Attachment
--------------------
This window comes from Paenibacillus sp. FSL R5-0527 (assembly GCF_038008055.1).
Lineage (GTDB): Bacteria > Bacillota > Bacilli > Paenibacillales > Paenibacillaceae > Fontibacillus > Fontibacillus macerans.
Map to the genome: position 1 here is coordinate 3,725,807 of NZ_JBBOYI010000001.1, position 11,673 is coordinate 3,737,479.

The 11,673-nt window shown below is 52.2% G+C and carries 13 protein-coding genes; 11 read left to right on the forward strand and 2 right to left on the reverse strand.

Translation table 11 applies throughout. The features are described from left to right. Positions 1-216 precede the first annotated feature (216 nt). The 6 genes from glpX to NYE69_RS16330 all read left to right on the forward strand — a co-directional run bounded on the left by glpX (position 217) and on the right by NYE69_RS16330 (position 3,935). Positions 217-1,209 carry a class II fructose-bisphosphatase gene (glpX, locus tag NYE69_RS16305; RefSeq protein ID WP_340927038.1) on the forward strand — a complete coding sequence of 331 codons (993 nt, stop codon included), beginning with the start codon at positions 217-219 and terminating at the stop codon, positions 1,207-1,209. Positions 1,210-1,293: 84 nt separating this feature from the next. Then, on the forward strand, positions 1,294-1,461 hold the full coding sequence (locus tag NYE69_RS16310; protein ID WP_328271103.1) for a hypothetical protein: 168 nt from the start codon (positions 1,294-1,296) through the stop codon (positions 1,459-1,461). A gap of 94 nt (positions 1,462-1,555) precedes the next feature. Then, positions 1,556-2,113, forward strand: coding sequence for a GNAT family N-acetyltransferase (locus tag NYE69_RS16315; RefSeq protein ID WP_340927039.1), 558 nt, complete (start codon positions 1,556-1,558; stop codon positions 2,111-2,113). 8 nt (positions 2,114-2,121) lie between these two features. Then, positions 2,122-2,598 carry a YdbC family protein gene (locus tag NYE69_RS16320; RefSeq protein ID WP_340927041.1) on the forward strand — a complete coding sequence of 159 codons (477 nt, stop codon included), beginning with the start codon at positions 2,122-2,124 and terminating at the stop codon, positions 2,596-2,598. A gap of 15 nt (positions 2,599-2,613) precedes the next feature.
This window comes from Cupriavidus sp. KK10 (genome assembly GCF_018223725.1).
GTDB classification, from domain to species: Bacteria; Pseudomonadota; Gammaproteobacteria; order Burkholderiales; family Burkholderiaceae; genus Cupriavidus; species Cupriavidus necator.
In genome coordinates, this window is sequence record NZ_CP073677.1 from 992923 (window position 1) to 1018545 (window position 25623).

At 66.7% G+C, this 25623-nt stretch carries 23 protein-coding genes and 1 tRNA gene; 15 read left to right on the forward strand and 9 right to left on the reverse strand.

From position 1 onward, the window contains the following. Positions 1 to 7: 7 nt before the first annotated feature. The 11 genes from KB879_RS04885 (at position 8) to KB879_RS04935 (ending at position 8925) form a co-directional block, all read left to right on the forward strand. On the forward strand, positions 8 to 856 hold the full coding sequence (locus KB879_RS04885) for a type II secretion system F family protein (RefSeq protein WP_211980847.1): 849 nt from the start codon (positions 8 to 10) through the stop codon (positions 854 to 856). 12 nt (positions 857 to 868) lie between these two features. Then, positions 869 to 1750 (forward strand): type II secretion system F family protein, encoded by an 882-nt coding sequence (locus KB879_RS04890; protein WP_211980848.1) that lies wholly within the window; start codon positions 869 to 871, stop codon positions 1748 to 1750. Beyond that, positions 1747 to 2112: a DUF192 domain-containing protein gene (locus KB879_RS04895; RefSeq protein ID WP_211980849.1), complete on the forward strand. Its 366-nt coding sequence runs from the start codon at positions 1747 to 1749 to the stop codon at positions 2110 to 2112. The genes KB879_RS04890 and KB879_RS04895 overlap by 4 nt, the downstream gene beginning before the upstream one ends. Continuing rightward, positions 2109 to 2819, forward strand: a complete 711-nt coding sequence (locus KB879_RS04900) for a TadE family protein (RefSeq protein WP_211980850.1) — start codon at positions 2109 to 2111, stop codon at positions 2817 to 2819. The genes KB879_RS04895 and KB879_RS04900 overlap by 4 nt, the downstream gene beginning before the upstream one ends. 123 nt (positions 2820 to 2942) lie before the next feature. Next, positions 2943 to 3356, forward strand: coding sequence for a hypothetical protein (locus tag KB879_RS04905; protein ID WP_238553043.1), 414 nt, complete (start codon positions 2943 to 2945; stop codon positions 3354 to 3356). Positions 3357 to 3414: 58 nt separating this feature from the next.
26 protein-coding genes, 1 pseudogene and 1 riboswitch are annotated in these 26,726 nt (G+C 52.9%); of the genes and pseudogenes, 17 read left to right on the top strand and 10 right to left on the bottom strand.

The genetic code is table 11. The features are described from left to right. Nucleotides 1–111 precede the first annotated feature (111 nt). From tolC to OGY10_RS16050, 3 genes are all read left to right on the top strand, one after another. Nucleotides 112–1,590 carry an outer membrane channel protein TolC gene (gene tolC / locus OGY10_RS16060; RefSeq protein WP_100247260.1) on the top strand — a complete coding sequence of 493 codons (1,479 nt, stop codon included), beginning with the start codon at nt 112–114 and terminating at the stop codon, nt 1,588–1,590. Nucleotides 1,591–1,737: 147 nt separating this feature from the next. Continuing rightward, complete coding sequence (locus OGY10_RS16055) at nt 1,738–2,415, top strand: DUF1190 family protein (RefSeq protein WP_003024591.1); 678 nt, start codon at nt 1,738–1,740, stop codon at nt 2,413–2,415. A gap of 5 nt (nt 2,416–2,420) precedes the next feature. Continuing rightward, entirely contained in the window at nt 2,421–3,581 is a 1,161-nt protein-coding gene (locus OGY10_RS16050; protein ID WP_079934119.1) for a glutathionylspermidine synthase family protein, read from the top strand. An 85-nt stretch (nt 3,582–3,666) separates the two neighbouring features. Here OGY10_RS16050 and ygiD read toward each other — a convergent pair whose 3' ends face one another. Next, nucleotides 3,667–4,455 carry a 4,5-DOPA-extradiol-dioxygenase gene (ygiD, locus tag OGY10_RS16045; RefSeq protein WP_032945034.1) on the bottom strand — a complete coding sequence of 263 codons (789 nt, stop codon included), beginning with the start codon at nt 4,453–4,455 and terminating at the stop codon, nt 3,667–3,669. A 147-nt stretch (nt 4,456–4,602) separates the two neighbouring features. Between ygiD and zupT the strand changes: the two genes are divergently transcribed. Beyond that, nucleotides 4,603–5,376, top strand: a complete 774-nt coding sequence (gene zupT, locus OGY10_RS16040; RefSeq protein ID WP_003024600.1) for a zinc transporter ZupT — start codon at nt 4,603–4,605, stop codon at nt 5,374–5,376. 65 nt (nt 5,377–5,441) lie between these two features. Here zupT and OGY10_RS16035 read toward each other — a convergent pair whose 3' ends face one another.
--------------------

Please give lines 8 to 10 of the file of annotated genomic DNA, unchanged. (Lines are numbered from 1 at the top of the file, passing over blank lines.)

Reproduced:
In genome coordinates, this window is sequence record NZ_CP073677.1 from 992923 (window position 1) to 1018545 (window position 25623).

At 66.7% G+C, this 25623-nt stretch carries 23 protein-coding genes and 1 tRNA gene; 15 read left to right on the forward strand and 9 right to left on the reverse strand.

From position 1 onward, the window contains the following. Positions 1 to 7: 7 nt before the first annotated feature. The 11 genes from KB879_RS04885 (at position 8) to KB879_RS04935 (ending at position 8925) form a co-directional block, all read left to right on the forward strand. On the forward strand, positions 8 to 856 hold the full coding sequence (locus KB879_RS04885) for a type II secretion system F family protein (RefSeq protein WP_211980847.1): 849 nt from the start codon (positions 8 to 10) through the stop codon (positions 854 to 856). 12 nt (positions 857 to 868) lie between these two features. Then, positions 869 to 1750 (forward strand): type II secretion system F family protein, encoded by an 882-nt coding sequence (locus KB879_RS04890; protein WP_211980848.1) that lies wholly within the window; start codon positions 869 to 871, stop codon positions 1748 to 1750. Beyond that, positions 1747 to 2112: a DUF192 domain-containing protein gene (locus KB879_RS04895; RefSeq protein ID WP_211980849.1), complete on the forward strand. Its 366-nt coding sequence runs from the start codon at positions 1747 to 1749 to the stop codon at positions 2110 to 2112. The genes KB879_RS04890 and KB879_RS04895 overlap by 4 nt, the downstream gene beginning before the upstream one ends. Continuing rightward, positions 2109 to 2819, forward strand: a complete 711-nt coding sequence (locus KB879_RS04900) for a TadE family protein (RefSeq protein WP_211980850.1) — start codon at positions 2109 to 2111, stop codon at positions 2817 to 2819. The genes KB879_RS04895 and KB879_RS04900 overlap by 4 nt, the downstream gene beginning before the upstream one ends. 123 nt (positions 2820 to 2942) lie before the next feature. Next, positions 2943 to 3356, forward strand: coding sequence for a hypothetical protein (locus tag KB879_RS04905; protein ID WP_238553043.1), 414 nt, complete (start codon positions 2943 to 2945; stop codon positions 3354 to 3356). Positions 3357 to 3414: 58 nt separating this feature from the next.